“We have to prioritise which world team events we play and haven't played this event for a few years,” explained Welsh national coach David Evans, a former British Open champion.

“But with Joel at his highest world ranking and Peter and Emyr both playing well, we thought we could do well here. And now we've achieved our first objective, which was to make the last 16.

“The 3-0 score of our defeat to Australia yesterday doesn't do us justice as it was very close. I'm pleased with today's performance as it shows that we can back it up.

“Now it's another tournament and I think we play France – which would be great!”

After upsetting higher-seeded India in their opening qualifying tie, ninth seeds Malaysia confirmed their supremacy in Pool H when they beat Austria 3-0.

But the 23rd seeds gave Malaysia a fright in the opening match when Aqeel Rehman twice led Nafiizwan Adnan, the Malaysian number one who 24 hours earlier stunned top-ranked Indian Saurav Ghosal to lead the surprise result.

Adnan raised his game, however, to close out the match 8-11, 11-8, 9-11, 11-3, 11-4 before team-mates Eain Yow Ng and Addeen Idrakie also prevailed to cement Malaysia's top 16 berth.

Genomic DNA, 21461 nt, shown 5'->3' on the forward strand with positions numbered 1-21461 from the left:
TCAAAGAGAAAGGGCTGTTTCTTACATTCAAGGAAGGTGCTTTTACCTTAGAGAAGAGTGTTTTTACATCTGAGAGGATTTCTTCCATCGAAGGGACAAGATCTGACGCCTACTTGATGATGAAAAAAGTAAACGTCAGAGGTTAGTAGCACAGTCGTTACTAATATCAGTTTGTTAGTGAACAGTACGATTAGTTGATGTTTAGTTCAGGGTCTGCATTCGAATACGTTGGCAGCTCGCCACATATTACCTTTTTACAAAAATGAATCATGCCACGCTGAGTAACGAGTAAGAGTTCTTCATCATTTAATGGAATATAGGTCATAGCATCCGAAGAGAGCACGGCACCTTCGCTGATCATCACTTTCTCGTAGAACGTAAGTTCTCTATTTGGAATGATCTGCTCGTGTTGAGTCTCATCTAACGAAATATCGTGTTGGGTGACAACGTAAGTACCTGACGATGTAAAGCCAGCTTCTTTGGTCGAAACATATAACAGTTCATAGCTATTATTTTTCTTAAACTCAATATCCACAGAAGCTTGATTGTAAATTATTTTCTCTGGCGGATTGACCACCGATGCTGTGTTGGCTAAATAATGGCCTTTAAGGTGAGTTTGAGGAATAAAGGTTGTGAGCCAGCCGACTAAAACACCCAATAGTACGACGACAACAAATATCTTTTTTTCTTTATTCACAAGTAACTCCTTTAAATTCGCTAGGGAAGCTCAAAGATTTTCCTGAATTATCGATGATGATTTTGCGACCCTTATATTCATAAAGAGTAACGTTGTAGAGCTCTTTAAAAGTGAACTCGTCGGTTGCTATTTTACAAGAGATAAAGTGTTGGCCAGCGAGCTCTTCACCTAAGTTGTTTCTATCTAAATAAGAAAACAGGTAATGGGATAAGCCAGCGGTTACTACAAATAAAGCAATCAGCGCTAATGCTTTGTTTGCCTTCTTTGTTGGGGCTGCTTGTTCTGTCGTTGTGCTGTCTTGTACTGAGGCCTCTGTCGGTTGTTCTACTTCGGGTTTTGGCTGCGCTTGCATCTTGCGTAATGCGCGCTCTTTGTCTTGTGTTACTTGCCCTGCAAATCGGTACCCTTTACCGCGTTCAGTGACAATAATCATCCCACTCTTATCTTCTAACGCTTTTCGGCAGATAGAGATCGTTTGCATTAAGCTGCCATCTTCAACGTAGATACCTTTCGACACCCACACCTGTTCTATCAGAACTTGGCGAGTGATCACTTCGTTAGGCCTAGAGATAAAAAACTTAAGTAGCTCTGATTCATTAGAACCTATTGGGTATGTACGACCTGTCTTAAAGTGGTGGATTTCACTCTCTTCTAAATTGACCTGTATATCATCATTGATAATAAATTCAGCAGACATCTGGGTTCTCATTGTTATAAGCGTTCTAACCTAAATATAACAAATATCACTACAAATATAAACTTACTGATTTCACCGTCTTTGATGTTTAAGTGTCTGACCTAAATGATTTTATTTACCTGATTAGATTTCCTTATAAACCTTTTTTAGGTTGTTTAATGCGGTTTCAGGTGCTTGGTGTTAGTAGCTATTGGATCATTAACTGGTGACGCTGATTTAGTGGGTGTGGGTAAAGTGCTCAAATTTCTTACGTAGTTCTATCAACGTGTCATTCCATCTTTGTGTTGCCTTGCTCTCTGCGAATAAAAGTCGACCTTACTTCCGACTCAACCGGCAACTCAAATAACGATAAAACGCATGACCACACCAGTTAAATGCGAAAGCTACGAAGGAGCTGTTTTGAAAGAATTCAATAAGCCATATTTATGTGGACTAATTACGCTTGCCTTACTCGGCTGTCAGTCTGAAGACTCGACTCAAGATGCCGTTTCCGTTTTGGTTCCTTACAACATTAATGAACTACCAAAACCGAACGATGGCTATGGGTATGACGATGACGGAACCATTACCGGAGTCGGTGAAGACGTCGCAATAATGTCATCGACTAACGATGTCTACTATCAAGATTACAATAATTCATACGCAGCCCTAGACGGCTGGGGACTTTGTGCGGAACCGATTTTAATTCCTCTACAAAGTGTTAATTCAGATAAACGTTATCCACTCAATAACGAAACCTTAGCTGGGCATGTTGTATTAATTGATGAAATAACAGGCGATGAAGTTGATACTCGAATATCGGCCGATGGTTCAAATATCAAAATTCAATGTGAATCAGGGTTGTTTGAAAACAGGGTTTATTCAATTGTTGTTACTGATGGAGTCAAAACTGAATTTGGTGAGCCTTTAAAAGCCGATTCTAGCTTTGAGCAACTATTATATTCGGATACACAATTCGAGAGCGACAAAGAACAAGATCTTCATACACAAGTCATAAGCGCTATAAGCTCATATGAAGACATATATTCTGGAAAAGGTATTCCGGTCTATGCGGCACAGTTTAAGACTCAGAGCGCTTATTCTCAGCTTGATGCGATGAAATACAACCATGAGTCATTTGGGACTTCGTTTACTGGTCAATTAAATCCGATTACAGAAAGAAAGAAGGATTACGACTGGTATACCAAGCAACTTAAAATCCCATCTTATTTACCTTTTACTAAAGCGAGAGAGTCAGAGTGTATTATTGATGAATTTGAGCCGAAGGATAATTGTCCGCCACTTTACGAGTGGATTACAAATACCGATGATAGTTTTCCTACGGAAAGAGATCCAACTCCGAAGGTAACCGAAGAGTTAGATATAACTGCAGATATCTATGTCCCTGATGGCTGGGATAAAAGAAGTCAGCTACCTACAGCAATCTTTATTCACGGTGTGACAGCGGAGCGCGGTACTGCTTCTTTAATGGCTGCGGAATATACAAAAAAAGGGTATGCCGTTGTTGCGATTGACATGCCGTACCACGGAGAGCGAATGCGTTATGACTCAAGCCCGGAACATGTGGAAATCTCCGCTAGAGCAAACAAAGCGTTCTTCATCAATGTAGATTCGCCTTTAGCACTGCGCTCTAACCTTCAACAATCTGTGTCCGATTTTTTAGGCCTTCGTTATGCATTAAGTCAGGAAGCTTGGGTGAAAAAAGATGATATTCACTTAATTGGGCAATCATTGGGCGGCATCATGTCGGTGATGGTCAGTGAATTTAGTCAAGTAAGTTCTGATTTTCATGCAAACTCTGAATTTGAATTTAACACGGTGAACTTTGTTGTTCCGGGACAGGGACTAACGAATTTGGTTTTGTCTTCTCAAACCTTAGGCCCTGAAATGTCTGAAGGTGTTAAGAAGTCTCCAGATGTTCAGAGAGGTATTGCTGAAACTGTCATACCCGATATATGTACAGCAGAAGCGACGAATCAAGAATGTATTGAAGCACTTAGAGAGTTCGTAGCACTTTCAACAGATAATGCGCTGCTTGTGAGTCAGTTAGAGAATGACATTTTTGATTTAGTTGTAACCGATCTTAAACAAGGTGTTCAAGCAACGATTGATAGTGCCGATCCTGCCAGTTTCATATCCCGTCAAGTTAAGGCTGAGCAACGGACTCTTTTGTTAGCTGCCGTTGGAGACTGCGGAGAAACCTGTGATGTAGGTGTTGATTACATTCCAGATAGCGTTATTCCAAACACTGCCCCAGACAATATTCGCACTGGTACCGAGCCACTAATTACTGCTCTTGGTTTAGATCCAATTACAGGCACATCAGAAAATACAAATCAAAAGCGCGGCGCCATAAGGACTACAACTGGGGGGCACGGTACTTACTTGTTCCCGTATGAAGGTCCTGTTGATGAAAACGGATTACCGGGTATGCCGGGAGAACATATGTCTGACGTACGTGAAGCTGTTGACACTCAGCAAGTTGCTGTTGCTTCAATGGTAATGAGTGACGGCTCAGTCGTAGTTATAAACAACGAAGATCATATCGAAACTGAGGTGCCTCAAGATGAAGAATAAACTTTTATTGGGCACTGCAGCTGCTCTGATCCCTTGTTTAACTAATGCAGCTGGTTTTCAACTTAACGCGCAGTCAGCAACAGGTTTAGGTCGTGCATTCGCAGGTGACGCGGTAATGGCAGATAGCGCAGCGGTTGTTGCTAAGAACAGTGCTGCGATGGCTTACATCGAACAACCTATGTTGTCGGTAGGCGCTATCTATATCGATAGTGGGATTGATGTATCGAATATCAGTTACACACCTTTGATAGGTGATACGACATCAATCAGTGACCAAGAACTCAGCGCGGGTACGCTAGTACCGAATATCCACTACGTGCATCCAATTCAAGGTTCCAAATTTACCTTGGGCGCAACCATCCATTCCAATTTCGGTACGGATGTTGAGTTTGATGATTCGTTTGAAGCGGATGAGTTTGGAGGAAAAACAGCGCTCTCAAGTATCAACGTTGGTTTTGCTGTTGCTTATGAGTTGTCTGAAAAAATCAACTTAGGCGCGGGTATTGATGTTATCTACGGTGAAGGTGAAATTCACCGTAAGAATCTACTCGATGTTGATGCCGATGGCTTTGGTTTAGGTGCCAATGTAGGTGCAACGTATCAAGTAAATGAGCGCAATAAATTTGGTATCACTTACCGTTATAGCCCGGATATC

“Today was tough for two reasons,” said Malaysian manager Major Maniam.

“Firstly the boys had really hard matches yesterday and so are feeling a little tired, and secondly the glass court yesterday was a little dead, so on this plaster court it's very difficult to win points.”

The win sees Malaysia through to face Scotland: “At this stage all the teams are good,” Maniam continued.

“The Scottish boys are hard and aggressive players and they're going to come at us. It's going to be a hell of a battle!”

It was in Pool G that 10th seeds Scotland confirmed their place in the elite knockout stage by defeating Jamaica 3-0.

The Scots took no prisoners – Alan Clyne, Greg Lobban and Kevin Moran seeing off their opponents, all making their debuts in the event, in straight games. The win saw the Scots finish as runners-up to Germany, the No.7 seeds.

“I don't think it mattered too much whether we won or came second in the pool,” said Scottish team manager Martin Heath.

“We knew we'd expect either Malaysia or India in the next round.

“We have a strong squad and are looking for wins at every position.

“At this stage of the event, it can come down to little swings of momentum one way or the other and we're ready to deal with that.”

Jamaica, seeded 21, are appearing in the championship for the first time. Team manager Douglas Beckford said: “We were really hoping to get into the last 16, but in reality we knew it would be difficult and are now fighting for 17th place. We came in seeded 21 and hope to improve on that.